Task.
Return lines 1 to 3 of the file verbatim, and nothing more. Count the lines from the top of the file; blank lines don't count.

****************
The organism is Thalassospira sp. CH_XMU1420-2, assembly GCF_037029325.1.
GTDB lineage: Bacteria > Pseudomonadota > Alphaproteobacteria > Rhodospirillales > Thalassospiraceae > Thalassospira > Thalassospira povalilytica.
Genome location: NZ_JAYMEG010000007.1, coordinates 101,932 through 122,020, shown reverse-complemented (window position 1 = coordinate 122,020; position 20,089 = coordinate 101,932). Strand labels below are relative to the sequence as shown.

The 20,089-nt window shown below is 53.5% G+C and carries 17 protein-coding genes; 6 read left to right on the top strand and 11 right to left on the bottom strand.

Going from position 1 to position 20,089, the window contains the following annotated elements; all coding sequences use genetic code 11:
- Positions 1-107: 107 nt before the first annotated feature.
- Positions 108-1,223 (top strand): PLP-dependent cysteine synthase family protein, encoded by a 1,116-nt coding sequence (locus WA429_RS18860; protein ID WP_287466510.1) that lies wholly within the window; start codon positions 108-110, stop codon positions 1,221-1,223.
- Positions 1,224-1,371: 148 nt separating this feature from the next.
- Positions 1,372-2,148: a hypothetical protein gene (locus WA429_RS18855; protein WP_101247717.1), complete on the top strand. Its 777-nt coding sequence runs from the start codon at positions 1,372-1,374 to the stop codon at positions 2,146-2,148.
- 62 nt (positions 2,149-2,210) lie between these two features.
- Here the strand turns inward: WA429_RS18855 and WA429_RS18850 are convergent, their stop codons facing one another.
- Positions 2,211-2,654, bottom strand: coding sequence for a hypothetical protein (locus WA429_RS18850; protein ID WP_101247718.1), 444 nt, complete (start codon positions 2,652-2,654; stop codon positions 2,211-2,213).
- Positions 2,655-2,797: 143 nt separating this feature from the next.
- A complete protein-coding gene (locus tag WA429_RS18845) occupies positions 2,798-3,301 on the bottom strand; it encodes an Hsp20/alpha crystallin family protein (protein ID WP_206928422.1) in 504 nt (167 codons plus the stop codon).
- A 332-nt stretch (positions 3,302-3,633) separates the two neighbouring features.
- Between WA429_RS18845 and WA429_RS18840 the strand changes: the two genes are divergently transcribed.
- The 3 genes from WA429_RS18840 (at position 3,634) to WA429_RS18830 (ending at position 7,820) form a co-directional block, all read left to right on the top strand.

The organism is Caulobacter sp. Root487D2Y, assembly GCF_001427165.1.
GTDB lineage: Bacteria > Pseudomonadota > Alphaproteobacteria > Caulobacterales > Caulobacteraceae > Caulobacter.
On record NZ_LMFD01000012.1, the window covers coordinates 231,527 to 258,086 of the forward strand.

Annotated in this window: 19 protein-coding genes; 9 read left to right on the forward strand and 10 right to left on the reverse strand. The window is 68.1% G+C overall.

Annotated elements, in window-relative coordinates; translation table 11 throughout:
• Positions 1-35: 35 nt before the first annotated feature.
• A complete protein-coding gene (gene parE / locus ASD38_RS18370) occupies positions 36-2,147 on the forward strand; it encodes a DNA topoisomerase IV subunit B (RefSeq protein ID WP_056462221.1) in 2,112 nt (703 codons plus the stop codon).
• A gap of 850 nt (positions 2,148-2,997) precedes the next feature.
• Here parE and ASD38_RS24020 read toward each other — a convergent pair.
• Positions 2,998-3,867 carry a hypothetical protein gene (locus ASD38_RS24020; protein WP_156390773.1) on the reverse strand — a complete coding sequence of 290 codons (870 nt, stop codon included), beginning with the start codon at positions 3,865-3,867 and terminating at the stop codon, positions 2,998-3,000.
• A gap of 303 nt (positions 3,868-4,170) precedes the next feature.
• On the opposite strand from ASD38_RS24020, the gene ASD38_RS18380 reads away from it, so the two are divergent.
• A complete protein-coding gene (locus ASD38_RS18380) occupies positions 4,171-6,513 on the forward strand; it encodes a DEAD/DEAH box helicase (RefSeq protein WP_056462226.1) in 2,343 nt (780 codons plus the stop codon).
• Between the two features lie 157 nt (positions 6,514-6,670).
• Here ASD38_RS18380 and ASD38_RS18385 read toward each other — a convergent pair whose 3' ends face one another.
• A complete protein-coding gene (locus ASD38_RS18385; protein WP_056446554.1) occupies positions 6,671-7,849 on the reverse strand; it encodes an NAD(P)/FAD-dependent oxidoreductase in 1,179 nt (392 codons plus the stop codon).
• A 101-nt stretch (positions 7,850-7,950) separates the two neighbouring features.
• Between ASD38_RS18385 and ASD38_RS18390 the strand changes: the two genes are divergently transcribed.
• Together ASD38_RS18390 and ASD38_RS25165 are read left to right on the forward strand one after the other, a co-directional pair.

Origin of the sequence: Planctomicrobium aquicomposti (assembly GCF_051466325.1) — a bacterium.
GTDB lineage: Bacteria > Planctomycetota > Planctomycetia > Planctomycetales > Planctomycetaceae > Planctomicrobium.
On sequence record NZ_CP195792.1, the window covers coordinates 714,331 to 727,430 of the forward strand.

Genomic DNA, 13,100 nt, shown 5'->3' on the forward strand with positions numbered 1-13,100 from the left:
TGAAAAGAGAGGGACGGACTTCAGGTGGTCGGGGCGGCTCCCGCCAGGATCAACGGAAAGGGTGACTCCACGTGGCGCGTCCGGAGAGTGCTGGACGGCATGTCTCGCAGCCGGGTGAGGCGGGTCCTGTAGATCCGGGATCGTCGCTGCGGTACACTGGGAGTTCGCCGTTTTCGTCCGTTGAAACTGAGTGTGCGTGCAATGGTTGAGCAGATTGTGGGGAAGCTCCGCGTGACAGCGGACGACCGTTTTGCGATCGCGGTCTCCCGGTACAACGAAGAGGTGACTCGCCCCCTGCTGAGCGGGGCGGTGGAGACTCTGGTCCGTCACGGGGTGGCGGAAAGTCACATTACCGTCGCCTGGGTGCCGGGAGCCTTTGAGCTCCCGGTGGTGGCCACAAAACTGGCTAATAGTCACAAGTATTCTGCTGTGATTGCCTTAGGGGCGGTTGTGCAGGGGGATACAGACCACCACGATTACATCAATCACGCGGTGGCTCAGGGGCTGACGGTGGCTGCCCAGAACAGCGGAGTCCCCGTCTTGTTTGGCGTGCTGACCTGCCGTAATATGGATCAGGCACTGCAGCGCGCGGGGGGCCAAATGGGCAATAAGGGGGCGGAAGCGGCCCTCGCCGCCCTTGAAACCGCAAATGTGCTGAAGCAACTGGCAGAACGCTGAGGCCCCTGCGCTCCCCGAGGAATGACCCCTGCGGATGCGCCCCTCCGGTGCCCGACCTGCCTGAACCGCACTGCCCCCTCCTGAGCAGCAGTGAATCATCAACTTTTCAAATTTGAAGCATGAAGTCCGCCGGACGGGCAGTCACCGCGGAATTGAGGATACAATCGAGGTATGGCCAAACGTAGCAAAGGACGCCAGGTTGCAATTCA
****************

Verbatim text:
The organism is Thalassospira sp. CH_XMU1420-2, assembly GCF_037029325.1.
GTDB lineage: Bacteria > Pseudomonadota > Alphaproteobacteria > Rhodospirillales > Thalassospiraceae > Thalassospira > Thalassospira povalilytica.
Genome location: NZ_JAYMEG010000007.1, coordinates 101,932 through 122,020, shown reverse-complemented (window position 1 = coordinate 122,020; position 20,089 = coordinate 101,932). Strand labels below are relative to the sequence as shown.